I was admittedly weirded out when I first started to suspect that this New 52 Phantom Stranger is actually Judas Iscariot, the betrayer of Jesus in the Bible (and my wife still doesn’t like the idea). But while the theology in the book would make any preacher scream, the story told through it all is really quite compelling. The Phantom Stranger struggles with his desire to experience love and family again, despite being an insanely powerful being who receives direct orders and compassionate counseling from God.
He’s very deliberate and thoughtful in his actions, eager to prove that he is a better person now through self-sacrifice and obedience. But at the same time, he’s desperate to feel human again.
I love the twist on the classic Phantom Stranger costume, turning his gold-circles necklace into a noose-of-sorts made out of the 30 pieces of silver Judas was paid for betraying Jesus. Every time he betrays someone at the command of The Voice, one of the coins falls off and part of his debt is repaid. Very cool.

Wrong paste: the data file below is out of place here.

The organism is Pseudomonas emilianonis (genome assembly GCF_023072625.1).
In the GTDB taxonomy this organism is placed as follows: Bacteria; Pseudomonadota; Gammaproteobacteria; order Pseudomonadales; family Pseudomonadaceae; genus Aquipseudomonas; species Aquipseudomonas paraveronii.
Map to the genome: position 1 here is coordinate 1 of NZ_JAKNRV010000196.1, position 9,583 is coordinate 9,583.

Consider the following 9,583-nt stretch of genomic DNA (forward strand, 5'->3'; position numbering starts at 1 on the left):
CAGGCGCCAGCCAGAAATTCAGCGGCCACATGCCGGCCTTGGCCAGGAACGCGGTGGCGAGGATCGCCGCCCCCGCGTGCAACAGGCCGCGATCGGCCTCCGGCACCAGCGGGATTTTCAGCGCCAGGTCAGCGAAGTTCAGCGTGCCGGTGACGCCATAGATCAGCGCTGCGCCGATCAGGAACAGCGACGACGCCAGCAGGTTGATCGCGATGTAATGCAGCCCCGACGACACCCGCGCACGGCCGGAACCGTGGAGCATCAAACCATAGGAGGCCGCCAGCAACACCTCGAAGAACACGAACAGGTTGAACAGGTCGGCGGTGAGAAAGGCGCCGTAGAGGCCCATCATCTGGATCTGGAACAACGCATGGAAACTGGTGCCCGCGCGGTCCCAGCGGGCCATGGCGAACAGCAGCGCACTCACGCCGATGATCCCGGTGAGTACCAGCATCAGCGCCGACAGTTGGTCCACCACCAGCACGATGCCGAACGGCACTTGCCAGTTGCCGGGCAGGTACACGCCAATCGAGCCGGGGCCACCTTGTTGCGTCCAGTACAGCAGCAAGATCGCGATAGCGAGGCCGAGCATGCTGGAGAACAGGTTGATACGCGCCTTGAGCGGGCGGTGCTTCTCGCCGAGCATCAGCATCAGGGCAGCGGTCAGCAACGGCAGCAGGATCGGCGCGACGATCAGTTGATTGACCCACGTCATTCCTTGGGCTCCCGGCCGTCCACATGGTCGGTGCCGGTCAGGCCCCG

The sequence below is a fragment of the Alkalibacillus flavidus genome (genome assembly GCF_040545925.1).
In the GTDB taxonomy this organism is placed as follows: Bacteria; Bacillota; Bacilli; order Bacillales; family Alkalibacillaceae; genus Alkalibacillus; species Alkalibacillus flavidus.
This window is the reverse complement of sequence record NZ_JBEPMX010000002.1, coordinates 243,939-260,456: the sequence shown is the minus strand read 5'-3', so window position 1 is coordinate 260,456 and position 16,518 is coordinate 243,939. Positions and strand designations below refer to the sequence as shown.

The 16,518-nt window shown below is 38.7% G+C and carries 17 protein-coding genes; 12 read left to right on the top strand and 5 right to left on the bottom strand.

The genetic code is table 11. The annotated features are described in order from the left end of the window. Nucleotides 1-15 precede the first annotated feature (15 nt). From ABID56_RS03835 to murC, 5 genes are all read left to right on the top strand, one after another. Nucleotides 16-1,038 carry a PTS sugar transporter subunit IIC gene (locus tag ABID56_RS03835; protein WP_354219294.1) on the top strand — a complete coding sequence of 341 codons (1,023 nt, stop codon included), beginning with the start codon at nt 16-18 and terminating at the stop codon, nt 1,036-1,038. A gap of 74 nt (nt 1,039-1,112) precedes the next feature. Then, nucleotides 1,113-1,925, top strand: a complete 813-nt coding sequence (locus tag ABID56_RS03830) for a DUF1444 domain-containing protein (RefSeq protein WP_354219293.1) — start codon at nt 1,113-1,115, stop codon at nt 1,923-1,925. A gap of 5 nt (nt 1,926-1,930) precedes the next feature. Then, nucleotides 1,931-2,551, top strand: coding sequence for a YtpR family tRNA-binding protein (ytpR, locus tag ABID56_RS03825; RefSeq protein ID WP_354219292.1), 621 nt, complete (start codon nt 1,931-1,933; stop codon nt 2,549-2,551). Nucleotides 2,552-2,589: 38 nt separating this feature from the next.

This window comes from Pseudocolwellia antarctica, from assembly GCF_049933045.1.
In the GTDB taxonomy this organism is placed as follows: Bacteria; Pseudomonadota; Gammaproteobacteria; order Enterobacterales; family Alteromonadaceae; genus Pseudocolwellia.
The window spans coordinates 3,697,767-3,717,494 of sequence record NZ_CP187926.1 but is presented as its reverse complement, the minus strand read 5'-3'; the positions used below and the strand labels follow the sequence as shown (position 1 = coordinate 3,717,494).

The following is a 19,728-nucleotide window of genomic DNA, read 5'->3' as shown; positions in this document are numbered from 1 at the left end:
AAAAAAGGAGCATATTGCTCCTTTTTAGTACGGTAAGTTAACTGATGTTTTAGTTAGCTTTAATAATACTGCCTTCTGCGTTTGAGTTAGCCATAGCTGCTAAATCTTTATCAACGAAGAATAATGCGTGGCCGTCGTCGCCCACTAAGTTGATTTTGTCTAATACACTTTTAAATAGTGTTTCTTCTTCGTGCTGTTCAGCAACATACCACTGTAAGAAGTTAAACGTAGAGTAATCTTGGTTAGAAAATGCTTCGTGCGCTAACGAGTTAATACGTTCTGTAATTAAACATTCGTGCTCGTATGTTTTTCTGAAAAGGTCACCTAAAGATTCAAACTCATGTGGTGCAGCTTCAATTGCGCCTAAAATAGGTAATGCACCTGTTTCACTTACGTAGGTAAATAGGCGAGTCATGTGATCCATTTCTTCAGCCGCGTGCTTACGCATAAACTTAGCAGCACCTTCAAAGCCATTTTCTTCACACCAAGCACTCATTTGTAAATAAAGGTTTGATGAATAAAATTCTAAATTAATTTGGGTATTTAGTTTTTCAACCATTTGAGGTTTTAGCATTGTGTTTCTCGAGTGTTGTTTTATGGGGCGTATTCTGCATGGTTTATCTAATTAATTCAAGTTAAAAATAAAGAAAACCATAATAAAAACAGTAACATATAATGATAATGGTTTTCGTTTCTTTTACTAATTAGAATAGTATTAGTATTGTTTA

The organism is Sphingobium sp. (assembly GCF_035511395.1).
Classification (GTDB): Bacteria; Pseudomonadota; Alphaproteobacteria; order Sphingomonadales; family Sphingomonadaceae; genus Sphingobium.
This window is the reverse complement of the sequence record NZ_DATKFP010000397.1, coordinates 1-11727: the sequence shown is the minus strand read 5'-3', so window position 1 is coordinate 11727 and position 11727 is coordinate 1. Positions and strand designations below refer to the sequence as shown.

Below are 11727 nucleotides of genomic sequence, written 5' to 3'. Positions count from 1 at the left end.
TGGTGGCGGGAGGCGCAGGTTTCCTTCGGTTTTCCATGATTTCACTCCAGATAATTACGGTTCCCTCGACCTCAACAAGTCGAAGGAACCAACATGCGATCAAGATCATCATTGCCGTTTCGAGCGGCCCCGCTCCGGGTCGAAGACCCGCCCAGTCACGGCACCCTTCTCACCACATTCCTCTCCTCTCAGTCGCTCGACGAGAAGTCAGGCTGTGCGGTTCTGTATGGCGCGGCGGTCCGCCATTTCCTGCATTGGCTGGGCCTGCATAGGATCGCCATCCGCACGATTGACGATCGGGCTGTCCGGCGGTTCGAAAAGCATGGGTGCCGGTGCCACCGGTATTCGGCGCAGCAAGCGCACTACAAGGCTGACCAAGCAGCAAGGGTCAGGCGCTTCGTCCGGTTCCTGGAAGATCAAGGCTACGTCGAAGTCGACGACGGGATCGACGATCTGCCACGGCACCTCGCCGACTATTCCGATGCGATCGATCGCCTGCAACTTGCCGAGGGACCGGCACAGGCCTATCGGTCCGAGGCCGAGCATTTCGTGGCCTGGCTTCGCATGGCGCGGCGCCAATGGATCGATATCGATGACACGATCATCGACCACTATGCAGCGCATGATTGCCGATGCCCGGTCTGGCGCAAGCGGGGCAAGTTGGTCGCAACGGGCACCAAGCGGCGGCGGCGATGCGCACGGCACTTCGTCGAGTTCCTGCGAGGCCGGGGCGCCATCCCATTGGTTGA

Best Unchanged character: Constantine
Some characters didn’t need to be changed, and Constantine is perfect just the way he is—horribly unperfect. He’s the most complex and interesting hero DC has in its stable, because he’s not really a hero. Sometimes he’s the good guy, sometimes he’s the bad guy—but he’s usually something in between.
This snarky, selfish, and surly bastard reminds me of the self-narrating detectives of old crime noir novels. He’s more altruistic than he lets on, often working to help save the entire universe from destruction, but tends to present himself as only looking out for his own interests.
Some of the best cross-overs with Constantine actually have him as the full-blown villain—and that’s something very few hero characters in any comic publishers’ stable could pull off. At different points, he tries to steal Shazam’s powers, almost destroys Swamp Thing, and betrays the entire world of Amethyst, dooming them to brutal assassinations and war.
He has incredible magical power, and seeks to expand it by constantly seeking out powerful artifacts, rituals, and tools. That goal often puts him at odds with the most evil wizards, who he disposes of with clever tricks, a cynical attitude, and a willingness to suffer.